“One time, a classmate said ‘Dana, you’re acting like a [slur].’ So I went and told the teacher and she said, ‘Well, were you acting like one?’ I called my mother. My mother came up to the high school and took me home. She said, ‘We’ve got to figure out what we’re going to do. I’m taking you out of school today.’ Then the story got out. The news media came to our house, and my mother did an interview.

“My mom got on the news and said, ‘I will protect my kids by any means necessary.’ That was around the MLK holiday. The neo-Nazis and White supremacists shot up our house and wanted us out. My mother was a police officer, so we had a lot of cop cars taking care of us, but that was the environment I grew up in.

“Had it not been for my parents teaching me how to process it without being a victim and without being angry, I wouldn’t be where I am now. It was an excellent character builder. I got an amazing education that has equipped me to this day to do what I do.”

Walking through Professional Challenges

“I went into the union organization seeing the disparity between leadership and members; seeing that members only got so far up; seeing that the people who were running it went to Ivy League schools, and they were all White. There are wonderful people who are working for the rights of people, but there are also people there who think it is a business like any other business, and it wasn’t always fair. I was awfully sexually harassed, and I left.

“For African-American women, getting our hair done has always been a challenge. You have to know the right stylists. All the moons have to line up perfectly. I got tired of that. I didn’t want it to be a challenge anymore. I thought ‘Why can’t we have a Great Clips for us? Why can’t we have a place where we can go to get a reasonably priced hairstyle that is catered to us?’

“I got a settlement from everything that went down with the sexual harassment, and I took a year to do as much work as I could on my salon concept. I moved back to Michigan in September 2012. I had a space ready to go, and it opened that November.

“Even while I was building up my location in Michigan, the contractors were all White male contractors. They said ‘Do you know when the owner will be here? We’re ready to start the meeting.’ I said ‘Yeah, I’m here. I can help you.’ They said, ‘Well, can you just call and find out when they’ll arrive?’

“I let them wait. Five more minutes passed, and they said, ‘OK, [the owner] is 10 minutes late. Are they normally late?’ I said, ‘I’m here. I can help you.’ They’re like, ‘Well, who are you?’ I said, ‘I’m the owner.’ They said, ‘Why didn’t you tell us you were the owner when we asked for the owner?’ I said, ‘Why did you assume I wasn’t the owner?’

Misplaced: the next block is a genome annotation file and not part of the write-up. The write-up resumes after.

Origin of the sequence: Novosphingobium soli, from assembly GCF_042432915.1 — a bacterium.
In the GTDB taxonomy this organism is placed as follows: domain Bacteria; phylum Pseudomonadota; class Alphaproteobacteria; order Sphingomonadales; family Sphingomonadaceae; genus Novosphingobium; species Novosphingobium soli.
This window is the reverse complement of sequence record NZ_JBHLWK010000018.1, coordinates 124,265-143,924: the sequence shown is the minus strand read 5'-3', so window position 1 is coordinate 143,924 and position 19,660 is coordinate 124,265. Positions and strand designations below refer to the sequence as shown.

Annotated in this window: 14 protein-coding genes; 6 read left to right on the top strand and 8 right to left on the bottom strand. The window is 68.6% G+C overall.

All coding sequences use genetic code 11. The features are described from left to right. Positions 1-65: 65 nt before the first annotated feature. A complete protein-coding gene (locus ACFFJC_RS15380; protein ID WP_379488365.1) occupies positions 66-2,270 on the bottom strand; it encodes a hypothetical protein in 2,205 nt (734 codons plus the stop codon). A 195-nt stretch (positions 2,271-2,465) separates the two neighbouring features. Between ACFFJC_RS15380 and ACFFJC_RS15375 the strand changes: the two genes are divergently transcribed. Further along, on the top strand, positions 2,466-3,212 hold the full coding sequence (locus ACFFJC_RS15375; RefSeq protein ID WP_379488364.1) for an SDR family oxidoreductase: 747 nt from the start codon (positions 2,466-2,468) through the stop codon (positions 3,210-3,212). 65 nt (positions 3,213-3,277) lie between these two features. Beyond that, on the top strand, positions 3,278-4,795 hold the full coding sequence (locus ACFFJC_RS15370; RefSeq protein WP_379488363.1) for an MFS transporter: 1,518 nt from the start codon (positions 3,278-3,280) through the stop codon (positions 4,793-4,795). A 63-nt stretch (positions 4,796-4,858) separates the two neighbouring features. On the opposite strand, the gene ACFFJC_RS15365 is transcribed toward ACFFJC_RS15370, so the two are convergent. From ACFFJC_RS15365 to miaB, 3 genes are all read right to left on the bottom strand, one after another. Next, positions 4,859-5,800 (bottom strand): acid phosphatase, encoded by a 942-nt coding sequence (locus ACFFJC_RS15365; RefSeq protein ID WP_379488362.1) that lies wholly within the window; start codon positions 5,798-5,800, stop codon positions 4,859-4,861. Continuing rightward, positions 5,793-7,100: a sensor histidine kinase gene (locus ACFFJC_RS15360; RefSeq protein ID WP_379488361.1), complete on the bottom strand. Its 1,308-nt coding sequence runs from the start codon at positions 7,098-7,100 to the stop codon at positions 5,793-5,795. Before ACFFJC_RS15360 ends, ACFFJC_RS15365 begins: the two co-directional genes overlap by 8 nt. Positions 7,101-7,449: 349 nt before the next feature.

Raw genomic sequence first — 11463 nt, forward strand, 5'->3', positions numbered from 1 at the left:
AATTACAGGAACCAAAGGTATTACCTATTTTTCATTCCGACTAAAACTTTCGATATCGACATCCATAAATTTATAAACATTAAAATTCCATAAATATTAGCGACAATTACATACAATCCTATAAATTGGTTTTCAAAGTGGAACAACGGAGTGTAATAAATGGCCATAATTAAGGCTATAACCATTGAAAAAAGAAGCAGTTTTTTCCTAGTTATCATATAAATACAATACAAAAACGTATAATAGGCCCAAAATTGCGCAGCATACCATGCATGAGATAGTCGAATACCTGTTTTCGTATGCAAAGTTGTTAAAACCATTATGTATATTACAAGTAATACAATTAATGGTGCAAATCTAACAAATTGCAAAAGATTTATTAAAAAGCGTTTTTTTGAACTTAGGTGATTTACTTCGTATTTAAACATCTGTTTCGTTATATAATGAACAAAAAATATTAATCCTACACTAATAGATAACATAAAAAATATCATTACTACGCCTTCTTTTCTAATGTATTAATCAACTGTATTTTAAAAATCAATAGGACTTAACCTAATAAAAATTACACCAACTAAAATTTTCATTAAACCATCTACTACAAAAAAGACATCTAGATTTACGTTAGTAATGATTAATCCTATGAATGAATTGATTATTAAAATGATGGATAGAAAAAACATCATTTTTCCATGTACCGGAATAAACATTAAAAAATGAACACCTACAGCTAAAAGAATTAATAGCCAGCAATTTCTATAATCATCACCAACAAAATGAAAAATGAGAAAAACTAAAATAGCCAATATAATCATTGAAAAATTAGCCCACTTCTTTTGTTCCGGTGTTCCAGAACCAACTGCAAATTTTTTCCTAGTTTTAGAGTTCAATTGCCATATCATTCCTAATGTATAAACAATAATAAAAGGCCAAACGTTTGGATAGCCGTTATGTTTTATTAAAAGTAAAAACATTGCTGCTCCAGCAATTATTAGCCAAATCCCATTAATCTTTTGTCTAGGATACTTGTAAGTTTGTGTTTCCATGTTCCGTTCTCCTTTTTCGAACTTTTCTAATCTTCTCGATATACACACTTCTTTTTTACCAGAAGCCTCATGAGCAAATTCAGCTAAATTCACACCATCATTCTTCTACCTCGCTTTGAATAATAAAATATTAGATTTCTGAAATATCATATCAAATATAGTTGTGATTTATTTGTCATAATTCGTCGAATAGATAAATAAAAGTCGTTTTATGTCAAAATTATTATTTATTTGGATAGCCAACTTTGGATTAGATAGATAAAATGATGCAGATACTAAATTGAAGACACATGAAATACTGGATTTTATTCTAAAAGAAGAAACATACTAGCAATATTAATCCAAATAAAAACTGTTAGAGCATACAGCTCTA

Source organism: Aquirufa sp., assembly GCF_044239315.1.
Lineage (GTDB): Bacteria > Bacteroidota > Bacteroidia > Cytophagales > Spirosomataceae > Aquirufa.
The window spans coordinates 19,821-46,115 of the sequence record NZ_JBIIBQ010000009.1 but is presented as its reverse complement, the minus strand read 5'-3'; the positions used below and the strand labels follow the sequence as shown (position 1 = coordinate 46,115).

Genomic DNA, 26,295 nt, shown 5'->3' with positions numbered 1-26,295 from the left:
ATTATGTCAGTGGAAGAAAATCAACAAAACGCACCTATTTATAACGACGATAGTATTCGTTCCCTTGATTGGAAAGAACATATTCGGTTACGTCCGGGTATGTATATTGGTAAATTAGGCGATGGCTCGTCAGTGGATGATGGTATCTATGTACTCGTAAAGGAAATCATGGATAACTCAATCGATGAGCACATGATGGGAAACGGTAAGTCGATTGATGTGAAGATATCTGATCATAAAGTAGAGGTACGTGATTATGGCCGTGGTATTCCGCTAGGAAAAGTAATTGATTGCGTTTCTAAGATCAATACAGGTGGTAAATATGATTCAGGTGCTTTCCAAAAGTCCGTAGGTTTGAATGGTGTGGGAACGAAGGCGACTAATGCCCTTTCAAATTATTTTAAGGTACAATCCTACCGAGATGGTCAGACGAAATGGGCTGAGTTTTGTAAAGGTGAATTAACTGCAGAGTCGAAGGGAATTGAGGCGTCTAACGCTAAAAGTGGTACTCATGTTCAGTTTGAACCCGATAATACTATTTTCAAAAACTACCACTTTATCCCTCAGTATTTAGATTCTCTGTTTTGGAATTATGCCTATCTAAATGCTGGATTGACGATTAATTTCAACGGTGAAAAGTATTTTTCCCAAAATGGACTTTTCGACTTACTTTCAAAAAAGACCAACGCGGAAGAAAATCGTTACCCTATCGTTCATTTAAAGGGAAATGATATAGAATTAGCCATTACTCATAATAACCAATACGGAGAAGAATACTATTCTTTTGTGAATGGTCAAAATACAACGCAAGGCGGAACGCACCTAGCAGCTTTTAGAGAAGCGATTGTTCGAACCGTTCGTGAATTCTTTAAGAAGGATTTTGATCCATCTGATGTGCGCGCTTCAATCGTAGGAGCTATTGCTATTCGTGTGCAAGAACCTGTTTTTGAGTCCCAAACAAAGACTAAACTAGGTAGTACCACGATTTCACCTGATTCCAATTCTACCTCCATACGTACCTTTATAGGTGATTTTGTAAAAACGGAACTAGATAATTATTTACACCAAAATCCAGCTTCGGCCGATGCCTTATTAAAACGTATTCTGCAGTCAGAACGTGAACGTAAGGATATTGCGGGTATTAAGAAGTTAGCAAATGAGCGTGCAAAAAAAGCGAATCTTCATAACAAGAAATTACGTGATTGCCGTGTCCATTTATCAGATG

“Because of where the salon was, they assumed that I was the person who worked for the owner. A lot of Black business owners let you think that they’re working on behalf of somebody White because you get treated differently. The White business owner that’s not at the meeting is more respected than the smart Black girl working for them. I have actually acted as if I were working on behalf of a nonexistent owner.

A New Beginning

“I love Texas because people meet you where you are. Here, if you’re a racist, you tend to stay away from people like me. You don’t have to exude your will or what you deem to be your power of racism. You don’t need me to validate your racism. In Michigan, it felt like people were thinking ‘I need you to know I’m a racist. I need you to know that I don’t want you here.’ I found it harder even from a customer service standpoint.

The idea of going above and beyond—I didn’t see that really in Michigan. Here, you can pull up to a Chick-fil-A, and they’ll see you and talk to you in the driver’s side window while they’re waiting on your order. I was in Home Depot last night returning something, and [the clerk] saw something on the receipt before I did. She tried to double and triple check it. I didn’t have to ask her to do it. People are doing the work that they want to do.”


Kelsey Vanderschoot

Kelsey Vanderschoot

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Kelsey J. Vanderschoot came to Dallas by way of Napa, Los Angeles, and Madrid, Spain. A former teacher, she joined…